Risk taking and adolescents

One of the most difficult topics to present a clear strategy around for young people is risk-taking. Managing the fine line between acceptance through conformity and acceptance through risk-taking is incredibly difficult and at times very confusing for young people.

In learning, we know that we must encourage students to take risks, to be brave and prepared to make a mistake. This approach allows students to approach learning with a growth mindset, ready to try things, despite not yet having mastery.  When students really begin to take risks in their learning, they allow their creativity to flow. Rather than look to present only what they think the teacher is looking for, they seek opportunity to ask, to question and eventually create, moving beyond simply being a consumer of knowledge.

St John’s Grammar is strategic in its development of programs, attitudes and explicit teaching that address risk-taking. A concentrated focus on student agency has allowed students to develop their voice with confidence, knowing that there are avenues and opportunities for them to be listened to. This week, School Captain, Ella Kuchel, launched her Student Showcase initiative, an example of the outcomes of a school committed to student agency. Passionate about providing a place where the exceptional work of students can be showcased, Ella has worked with a range of staff to develop a platform through CANVAS for teachers, students and parents to see some of the excellent work of students. To accomplish this, Ella has taken some big risks by stepping outside of the status quo and offering a new perspective. She even launched the page to the staff at a Whole School Staff meeting. Congratulations Ella – a legacy to be very proud of!

And while we want to encourage risk-taking in student learning, we want to protect students/ children from the many dangers in this world. We know that the risky behaviour of young people can be enormously dangerous. The Kid Helpline explains that “learning to be an independent adult involves understanding how to handle risky situations”. However, learning how to handle these situations does not mean that they need to place themselves in situations with heightened negative risks.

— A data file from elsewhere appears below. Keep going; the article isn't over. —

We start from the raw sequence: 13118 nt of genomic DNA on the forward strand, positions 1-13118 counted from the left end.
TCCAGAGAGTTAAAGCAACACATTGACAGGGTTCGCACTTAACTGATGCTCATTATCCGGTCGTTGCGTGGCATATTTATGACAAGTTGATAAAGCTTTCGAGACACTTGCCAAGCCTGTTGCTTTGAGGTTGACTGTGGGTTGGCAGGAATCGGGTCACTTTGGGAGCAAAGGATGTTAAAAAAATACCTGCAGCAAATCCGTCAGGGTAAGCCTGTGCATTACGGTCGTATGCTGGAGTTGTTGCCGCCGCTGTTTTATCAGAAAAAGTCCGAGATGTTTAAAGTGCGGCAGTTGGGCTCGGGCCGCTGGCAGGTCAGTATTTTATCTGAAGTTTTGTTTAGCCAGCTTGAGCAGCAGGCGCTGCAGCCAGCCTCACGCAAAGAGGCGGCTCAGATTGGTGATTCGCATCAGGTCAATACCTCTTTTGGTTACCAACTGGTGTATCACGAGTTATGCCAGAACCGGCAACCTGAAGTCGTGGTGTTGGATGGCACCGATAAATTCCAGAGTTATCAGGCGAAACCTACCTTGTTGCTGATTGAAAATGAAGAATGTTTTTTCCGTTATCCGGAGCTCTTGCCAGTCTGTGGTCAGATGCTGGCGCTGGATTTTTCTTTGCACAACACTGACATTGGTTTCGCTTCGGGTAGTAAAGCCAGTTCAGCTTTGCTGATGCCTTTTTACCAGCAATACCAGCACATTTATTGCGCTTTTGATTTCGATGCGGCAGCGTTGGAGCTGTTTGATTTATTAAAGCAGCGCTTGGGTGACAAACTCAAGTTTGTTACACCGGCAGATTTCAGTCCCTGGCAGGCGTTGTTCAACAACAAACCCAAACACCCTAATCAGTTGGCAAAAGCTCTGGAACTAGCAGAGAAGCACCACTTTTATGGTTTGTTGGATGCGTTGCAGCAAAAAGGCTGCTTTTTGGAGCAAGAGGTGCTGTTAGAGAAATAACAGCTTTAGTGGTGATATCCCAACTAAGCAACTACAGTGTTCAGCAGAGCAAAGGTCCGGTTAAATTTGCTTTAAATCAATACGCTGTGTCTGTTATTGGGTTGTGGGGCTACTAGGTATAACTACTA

The Wellbeing programs at St John’s Grammar provide opportunities for students to develop their knowledge and understanding about how to handle risky situations. This can include explicit teaching about topics such as the dangers of alcohol and drug use, including the recent changes in legislation concerning the supply of alcohol to minors (which parents can learn more about here). Risk of social media are high on our agenda as we seek to equip students to navigate the many negative risks inherent in cyber land.

Discussions with Year 12 students this week focused on avoiding negative risk these holidays by planning their study schedule carefully. Study, relaxation, work, fun, friends, family all need to be given planned time to avoid returning to school having placed themselves under unreasonable stress.

Students have also been reminded about not taking risks with their personal safety when they are in public, including traveling to and from school. Our messaging has focussed on the importance of staying in groups, staying in public areas and remaining alert and aware – which means removing your earphones.

If you would like to learn more about navigating risks with young people there are some wonderful resources available including: https://parents.au.reachout.com/common-concerns/everyday-issues/risk-taking-and-teenagers

I wish you all a wonderful and safe break.

Leonie Harwood

Deputy Principal and Head of Senior School